In Poland the Polish Ministry of Defence requested the military wing of Poland’s National Prosecutors Office to investigate him for terrorism charges that carried a potential three-year jail term. After an international outcry the case was dropped, but Piątek said at the time that he was clear the purpose of the investigation was ‘to intimidate me and other journalists’.

And in many countries freedom of information and national security laws essentially cancel one another out. In Bosnia Herzegovina the Freedom of Access to Information Act guarantees access to most public records, but the Law on Protection of Secret Data denies access to information of most interest to journalists.

There are other tweaks in legislation that make journalists’ work more difficult. In September 2019 Slovakia amended its press code to grant politicians the right to reply to media content when they allege their dignity, honour, or privacy is violated by false statements of facts. The outlet that fails to publish a reply can be punished by having to pay damages up to nearly €5,000. And in Croatia laws against defaming and insulting the State and its symbols, and laws against publishing what the law refers to as ‘humiliating’ media content, can be used to go after journalists even for publishing proven facts. In March 2019, the Croatian Journalists’ Association (CJA) organised a rally to highlight the fact that there are 1,100 ongoing lawsuits filed by politicians, public figures, and corporations against journalists. The public broadcaster alone had filed 36 lawsuits against its own employees and others.

The counterpoint to the issue of vexatious lawsuits is a gradual calcification of freedom of information legislation, making it harder and harder for journalists to access publicly available data. One barrier has been to make access more expensive. In Lithuania the new coalition government has introduced charges for journalists wanting to access public data that they could previously access for free. Andras Petho of the investigative site Direkt36.hu described how it was getting more expensive to access data through freedom of information laws:

Here’s recent example on how government agencies push back when we requested some public procurement records: They told us that we had to pay half a million forints (£1280) for the data and cited certain regulations as a reason to do this. We believed this was genuine public information, so we took the case to the court. Luckily, an organisation, the Hungarian Civil Liberties Union, represented us pro bono. A year later, the case was settled out of court and we received the most important data for free in the end. But it was a difficult and time-consuming or cumbersome process.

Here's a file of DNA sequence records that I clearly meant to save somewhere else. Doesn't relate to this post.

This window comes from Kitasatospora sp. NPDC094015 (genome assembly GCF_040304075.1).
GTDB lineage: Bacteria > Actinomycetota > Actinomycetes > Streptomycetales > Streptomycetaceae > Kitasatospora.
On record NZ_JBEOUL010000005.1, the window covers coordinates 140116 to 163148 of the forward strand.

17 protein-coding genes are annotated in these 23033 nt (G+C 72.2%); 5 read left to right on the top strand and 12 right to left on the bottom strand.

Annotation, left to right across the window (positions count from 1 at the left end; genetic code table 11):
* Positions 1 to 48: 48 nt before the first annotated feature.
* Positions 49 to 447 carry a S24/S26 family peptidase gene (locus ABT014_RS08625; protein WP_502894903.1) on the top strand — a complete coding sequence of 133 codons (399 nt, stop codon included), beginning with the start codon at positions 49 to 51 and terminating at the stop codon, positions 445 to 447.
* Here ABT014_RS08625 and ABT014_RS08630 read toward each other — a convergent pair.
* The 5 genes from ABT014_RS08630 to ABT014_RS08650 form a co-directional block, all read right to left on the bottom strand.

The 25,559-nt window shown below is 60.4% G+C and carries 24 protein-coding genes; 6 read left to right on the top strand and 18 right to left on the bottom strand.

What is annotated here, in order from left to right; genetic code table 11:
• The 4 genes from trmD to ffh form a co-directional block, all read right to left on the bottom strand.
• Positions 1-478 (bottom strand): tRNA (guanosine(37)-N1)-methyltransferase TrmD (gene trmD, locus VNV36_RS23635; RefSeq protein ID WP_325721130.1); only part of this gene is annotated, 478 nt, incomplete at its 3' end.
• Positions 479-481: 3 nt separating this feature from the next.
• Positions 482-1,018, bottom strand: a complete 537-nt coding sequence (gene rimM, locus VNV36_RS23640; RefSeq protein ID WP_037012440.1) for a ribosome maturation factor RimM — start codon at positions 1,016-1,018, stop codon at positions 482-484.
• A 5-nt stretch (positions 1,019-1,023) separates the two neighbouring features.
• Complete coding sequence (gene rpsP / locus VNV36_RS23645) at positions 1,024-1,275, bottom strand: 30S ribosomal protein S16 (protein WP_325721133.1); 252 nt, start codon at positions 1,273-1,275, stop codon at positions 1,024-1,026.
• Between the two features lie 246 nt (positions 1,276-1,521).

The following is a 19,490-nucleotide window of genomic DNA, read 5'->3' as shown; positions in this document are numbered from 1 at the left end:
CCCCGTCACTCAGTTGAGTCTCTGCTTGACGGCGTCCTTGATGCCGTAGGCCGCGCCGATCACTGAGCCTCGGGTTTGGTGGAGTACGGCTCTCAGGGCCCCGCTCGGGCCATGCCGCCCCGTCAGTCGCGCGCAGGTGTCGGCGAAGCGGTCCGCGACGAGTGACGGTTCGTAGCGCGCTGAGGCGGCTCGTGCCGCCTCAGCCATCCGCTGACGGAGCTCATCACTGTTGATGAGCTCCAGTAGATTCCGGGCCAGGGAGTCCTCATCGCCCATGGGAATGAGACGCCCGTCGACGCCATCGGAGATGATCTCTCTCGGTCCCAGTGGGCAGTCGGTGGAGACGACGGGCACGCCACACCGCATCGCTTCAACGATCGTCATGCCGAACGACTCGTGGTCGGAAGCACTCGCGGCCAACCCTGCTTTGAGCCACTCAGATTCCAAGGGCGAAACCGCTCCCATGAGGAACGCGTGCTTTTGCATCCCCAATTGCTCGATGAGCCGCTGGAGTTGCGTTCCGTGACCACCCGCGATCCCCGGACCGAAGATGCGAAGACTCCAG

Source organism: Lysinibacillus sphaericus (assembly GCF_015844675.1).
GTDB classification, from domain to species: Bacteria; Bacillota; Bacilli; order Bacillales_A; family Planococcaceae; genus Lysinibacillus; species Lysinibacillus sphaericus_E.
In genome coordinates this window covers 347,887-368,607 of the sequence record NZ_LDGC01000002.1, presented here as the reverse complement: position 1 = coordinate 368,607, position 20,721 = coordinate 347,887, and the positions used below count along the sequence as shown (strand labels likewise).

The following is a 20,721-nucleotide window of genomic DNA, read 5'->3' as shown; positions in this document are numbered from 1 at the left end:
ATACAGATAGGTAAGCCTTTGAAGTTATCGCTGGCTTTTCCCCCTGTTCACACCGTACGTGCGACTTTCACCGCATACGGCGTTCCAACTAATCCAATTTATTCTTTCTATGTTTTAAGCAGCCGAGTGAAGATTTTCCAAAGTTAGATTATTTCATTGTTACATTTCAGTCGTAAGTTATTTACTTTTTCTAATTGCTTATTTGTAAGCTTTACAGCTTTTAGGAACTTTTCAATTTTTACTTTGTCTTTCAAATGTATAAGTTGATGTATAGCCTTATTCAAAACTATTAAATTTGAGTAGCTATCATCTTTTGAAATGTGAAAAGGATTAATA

5. Protection of Sources 

In a region with a long history of phone tapping and surveillance, many journalists surveyed said they had had phone calls recorded or tapped and had had emails intercepted or rerouted.

These breaches of journalists’ privacy are designed to intimidate: many of those who reported being under surveillance also said they had received death threats. It also undermines the privacy of those who speak to the journalists, especially sensitive sources. It is not surprising in this context that so many journalists also said they had been asked to identify sources by the authorities.

The European Court of Human Rights sees the right of journalists not to disclose their sources, not as privilege to be granted or taken away depending on the lawfulness or unlawfulness of their sources, but as part and parcel of the right to information (Council of Europe 2018). It clearly recognises that, without effective protection, potential sources will be wary of speaking to journalists over disclosures that are clearly in the public interest.